Google announced Android Jelly Bean in June 2012. The update spanned across Android versions 4.1 to 4.3.1 released in 2013, and was followed up by version 4.4, dubbed "KitKat". Now, after nine years of support, the firm is finally deprecating Play Services support for the operating system.
Google has explained that Android Jelly Bean is currently present on less than 1% of active devices and considering that the OS does not support a bunch of modern capabilities, developers have to spend a lot of time on workarounds. As such, it is deprecating support for Google Play Services on this flavor of the OS. APK version 21.30.99 scheduled for release in August will be the last supported version.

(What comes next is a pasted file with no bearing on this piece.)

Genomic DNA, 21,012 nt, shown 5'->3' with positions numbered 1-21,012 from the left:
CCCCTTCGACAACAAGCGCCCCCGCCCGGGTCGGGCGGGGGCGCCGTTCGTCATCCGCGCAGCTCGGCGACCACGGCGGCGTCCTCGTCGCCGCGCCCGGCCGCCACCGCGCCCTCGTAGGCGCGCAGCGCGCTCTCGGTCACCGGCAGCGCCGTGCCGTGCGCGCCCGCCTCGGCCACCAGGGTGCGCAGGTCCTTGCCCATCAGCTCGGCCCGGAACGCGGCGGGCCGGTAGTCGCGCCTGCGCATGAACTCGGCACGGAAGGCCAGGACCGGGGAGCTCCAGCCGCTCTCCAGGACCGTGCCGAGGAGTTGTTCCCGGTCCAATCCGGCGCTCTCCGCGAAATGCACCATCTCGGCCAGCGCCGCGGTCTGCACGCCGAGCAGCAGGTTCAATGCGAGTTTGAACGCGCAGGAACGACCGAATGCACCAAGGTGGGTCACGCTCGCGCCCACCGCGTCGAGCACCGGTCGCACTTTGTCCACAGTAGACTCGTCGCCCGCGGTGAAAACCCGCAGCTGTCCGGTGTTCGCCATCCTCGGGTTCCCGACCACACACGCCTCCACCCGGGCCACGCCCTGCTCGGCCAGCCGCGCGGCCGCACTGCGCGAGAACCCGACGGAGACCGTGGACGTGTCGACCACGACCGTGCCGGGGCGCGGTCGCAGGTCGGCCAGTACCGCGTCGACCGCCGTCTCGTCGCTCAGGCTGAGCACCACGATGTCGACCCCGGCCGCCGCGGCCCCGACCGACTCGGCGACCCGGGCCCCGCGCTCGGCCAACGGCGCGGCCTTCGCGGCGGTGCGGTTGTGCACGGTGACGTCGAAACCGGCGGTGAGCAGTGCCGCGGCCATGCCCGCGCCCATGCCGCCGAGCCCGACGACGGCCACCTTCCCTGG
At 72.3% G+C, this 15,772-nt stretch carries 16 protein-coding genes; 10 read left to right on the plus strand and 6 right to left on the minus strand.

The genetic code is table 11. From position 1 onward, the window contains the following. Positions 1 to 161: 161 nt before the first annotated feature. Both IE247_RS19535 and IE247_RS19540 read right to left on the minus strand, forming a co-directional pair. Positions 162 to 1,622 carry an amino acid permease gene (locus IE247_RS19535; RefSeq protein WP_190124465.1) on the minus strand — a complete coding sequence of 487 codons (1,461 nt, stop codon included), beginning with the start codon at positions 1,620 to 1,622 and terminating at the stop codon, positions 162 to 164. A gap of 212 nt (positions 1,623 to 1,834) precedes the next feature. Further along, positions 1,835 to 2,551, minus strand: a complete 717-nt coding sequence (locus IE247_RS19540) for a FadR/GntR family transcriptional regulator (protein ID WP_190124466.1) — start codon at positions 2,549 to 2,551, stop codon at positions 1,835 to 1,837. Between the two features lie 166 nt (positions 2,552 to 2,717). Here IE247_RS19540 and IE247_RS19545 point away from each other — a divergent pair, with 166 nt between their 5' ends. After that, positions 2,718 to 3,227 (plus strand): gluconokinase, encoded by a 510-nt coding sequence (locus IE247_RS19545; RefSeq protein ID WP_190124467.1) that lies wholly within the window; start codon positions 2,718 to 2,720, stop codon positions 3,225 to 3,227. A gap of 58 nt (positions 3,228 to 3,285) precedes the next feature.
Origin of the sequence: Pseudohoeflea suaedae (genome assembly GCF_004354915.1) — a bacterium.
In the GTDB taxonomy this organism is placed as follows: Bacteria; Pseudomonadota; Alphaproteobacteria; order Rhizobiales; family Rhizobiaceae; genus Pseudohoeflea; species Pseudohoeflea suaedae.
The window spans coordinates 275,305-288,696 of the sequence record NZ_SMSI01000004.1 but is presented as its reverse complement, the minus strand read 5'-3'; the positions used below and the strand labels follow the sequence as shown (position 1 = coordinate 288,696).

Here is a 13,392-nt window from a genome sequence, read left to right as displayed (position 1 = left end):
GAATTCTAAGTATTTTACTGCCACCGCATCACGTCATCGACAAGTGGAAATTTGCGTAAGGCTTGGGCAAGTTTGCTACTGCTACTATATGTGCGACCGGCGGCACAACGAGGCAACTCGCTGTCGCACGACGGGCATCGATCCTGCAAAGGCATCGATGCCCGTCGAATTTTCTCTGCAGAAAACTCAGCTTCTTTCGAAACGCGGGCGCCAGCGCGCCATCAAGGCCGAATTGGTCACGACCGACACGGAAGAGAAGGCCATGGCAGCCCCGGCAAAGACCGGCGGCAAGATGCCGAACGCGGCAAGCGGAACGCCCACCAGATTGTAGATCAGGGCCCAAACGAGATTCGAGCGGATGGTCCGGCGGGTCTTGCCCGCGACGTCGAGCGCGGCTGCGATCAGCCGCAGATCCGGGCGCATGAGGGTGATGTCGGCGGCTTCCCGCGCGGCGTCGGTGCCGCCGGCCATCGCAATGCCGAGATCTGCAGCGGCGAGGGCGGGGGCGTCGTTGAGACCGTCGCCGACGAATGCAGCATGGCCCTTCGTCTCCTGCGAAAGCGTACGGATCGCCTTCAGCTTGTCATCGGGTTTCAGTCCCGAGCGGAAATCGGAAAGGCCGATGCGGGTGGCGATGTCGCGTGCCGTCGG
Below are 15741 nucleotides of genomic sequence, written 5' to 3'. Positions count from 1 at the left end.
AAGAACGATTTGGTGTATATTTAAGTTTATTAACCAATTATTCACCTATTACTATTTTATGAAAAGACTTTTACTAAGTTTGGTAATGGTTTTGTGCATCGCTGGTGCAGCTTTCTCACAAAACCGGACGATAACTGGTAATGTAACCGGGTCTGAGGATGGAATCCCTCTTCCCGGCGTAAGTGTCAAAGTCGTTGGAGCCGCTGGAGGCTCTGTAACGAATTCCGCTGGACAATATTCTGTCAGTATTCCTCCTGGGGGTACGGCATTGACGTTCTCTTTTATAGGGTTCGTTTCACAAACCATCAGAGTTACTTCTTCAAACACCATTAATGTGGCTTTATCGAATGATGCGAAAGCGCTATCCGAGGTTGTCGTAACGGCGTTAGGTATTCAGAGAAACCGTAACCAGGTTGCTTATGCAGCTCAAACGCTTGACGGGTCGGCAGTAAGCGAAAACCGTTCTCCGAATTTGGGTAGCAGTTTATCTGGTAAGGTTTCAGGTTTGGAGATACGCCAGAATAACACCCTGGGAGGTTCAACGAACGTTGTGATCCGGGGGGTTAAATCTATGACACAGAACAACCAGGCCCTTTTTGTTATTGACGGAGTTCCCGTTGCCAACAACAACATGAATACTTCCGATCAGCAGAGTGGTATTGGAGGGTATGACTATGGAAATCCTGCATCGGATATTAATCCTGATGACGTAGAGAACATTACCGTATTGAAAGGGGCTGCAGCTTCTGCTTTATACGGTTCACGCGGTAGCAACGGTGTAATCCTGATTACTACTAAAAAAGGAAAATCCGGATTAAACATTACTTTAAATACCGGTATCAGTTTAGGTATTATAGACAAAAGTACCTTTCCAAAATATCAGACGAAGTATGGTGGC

This change affects developers utilizing API levels 16, 17, 18 as the minimum version in their SDK. While the functionality present in existing versions of the SDK will continue to work, newer components may not support these API levels, which means that developers will be hit with errors when trying to build their app.
There are two workarounds for this problem. The first and obvious one is to change the minimum SDK level to 19. The impact of this is that users on Android Jelly Bean and older devices will not be able to see or download updates to the app. That said, given the few number of users actively using these devices, Google does not believe that this impact will be massive. The second workaround involves building multiple flavors of your app. One version for modern devices and the other for legacy handsets. Of course, there are compatibility caveats to consider with this approach as well, so we recommend that you have a look at Google's documentation here.